Addis Ababa Summit: AU Mute On Ethiopia Rifts


The African Union (AU) Summit will commence on Thursday in Addis Ababa, the capital city of Ethiopia, where African leaders will convene.

According to AU Commission Chairperson Moussa Faki Mahamat, the summit will prioritize regional integration and address pressing issues about peace and security, ensuring that these matters remain at the forefront of the agenda.

Ironically, the host of the summit, who should foster peace and cooperation, has been involved in many conflicts in the past three years.

After the Pretoria pact in November 2022, Ethiopia’s two-year civil war with Tigray appeared to be over. However, the conflict has reignited as federal troops have escalated drone strikes against Fano militiamen, a rebel group operating in Amhara, the state near Tigray.

In a recent statement, the Ethiopian Human Rights Council reported that federal troops have allegedly killed “at least 45 civilians” in the Amhara region.

In the Horn of Africa, relations between Addis Ababa and neighboring Mogadishu have grown strained after Abiy Ahmed’s government announced a port agreement with the autonomous region of Somaliland in January, in exchange for recognition of its statehood.

This development has significantly angered Somalia, leading to heightened tensions in the region.

In the previous month, Mahamat addressed a preliminary meeting of the AU’s Permanent Representative’s Committee, emphasizing the significance of solidarity and unity across the African continent, with particular reference to the ongoing conflicts in Sudan and Chad.

Additionally, he advocated for a humanitarian ceasefire to bring an end to the armed conflict in Gaza.

But there was no mention of Ethiopia.

For years, AU officials have refrained from addressing atrocities in their host nation, maintaining a somewhat passive stance – or even supporting it.

Two months after Prime Minister Abiy sent troops into Tigray in 2020, researchers estimated it resulted in 600,000 civilian deaths.

Mahamat expressed apparent approval for the deployment, deeming it a courageous action intended to safeguard the country’s unity, stability, and adherence to its constitutional order.

The comments were made following the dismissal of a Tigrayan security adviser by the African Union (AU) in response to a request from Abiy’s government, which accused the adviser of “disloyalty to the country.”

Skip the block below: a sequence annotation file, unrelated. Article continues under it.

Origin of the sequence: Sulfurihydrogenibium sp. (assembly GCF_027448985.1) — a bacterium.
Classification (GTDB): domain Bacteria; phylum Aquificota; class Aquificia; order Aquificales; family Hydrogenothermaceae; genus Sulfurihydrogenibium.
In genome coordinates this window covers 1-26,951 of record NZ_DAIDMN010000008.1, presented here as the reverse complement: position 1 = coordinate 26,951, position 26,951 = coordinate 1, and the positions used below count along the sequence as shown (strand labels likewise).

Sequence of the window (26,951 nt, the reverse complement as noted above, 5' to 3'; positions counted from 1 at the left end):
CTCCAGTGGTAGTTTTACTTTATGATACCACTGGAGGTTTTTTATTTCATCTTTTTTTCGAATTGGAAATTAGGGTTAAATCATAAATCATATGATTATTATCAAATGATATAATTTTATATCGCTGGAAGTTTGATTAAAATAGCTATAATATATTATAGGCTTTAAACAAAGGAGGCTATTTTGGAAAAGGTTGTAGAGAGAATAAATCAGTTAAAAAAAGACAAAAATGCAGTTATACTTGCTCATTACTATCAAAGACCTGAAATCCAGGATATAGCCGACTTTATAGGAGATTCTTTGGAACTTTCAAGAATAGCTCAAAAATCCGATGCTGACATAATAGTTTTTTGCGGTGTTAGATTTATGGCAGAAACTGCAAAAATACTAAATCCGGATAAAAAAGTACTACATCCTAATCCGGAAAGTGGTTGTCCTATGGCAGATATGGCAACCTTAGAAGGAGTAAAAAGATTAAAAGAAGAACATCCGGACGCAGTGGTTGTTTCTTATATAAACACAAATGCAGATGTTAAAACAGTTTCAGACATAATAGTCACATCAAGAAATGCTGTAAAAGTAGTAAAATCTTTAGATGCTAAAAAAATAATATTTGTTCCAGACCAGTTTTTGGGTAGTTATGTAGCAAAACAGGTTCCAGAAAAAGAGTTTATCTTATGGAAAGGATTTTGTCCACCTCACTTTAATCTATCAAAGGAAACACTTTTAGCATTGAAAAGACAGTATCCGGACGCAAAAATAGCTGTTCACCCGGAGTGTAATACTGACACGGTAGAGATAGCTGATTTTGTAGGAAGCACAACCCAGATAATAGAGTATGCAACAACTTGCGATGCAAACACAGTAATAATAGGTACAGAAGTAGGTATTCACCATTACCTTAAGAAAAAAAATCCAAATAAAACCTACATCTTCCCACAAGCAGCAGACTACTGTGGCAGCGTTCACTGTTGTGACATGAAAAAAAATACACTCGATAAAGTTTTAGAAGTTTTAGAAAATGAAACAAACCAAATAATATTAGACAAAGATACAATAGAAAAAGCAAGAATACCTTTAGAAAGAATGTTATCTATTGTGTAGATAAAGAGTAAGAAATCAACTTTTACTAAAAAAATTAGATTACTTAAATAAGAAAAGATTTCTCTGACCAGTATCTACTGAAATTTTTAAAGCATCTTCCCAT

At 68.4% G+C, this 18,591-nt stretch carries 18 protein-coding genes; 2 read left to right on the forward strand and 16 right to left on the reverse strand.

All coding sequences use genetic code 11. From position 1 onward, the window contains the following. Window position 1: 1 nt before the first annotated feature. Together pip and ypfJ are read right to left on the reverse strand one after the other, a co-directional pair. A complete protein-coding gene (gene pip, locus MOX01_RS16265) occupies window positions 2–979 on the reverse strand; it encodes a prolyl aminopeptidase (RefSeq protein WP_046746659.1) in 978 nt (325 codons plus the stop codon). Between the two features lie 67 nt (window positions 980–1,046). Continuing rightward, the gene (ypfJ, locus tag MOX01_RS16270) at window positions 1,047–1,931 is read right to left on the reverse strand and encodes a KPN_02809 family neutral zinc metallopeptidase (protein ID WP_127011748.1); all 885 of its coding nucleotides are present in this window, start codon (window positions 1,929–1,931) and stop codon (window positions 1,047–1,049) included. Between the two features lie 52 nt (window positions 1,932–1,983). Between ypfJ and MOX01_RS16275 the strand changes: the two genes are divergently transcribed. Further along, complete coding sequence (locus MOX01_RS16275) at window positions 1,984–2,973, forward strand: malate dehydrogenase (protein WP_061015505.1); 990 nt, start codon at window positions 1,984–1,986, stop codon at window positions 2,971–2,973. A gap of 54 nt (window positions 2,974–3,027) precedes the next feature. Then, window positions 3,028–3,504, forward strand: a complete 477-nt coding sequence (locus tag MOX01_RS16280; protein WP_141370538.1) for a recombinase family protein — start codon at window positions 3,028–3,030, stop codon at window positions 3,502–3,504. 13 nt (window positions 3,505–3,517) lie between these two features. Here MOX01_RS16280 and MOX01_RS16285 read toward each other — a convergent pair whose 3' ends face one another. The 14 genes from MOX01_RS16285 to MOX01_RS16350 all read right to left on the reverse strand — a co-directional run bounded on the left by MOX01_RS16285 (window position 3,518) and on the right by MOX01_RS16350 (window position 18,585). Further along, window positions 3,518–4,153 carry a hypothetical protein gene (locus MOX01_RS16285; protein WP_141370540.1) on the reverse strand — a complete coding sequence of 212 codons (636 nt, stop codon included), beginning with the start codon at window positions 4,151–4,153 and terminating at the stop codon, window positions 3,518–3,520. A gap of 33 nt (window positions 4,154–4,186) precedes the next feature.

Around a year later, the AU’s official X account (then on Twitter) strongly criticized the United States for encouraging the warring parties to consider dialogue. However, the account later deleted the post and apologized for it.

Jan Nyssen, a geographer at Ghent University who led its research into the war’s casualties said, “We’ve documented lots of massacres and worked to inform the outside world about such events. But the reaction of the African Union was very weak. The only [African leader] to express concern was Rwanda’s President Paul Kagame who had asked the international community to prioritize the Tigray war in early 2021.”

AU’s Alleged Support Of Authoritarian Rulers

The African Union’s (AU) predecessor, the Organisation for African Unity (OAU), was formally established in Addis Ababa in 1963, nearly four decades before the AU’s formation in 2002.

The OAU was founded to advocate for the independence of African states from European colonial powers and to promote economic empowerment.

Ethiopia, having successfully resisted European colonization militarily, had long been recognized as a bastion of Pan-Africanism and was chosen as the headquarters of the organization.

The Organization of African Unity was founded with the goal of an integrated Africa, largely due to its founders, Emperor Haile Selassie and President Kwame Nkrumah.

The African Union (AU), established in the 2000s, inherited the ideals of its predecessors with the additional goal of promoting democracy.

However, the organization has faced criticism for its alleged support of aging authoritarian rulers, which has been seen as detrimental to the civil liberties of millions of young Africans.

In the fiercely competitive 2005 elections of Ethiopia, then-Prime Minister Meles Zenawi announced a victory for his party, the Ethiopian People’s Revolutionary Democratic Front (EPRDF), amidst objections of vote tampering from the opposition.

In the face of accusations of electoral fraud and the killing of opposition protesters, observers from the African Union (AU) declared the election results as credible.

This decision was met with dismay by observers from the European Union (EU) and human rights organizations.


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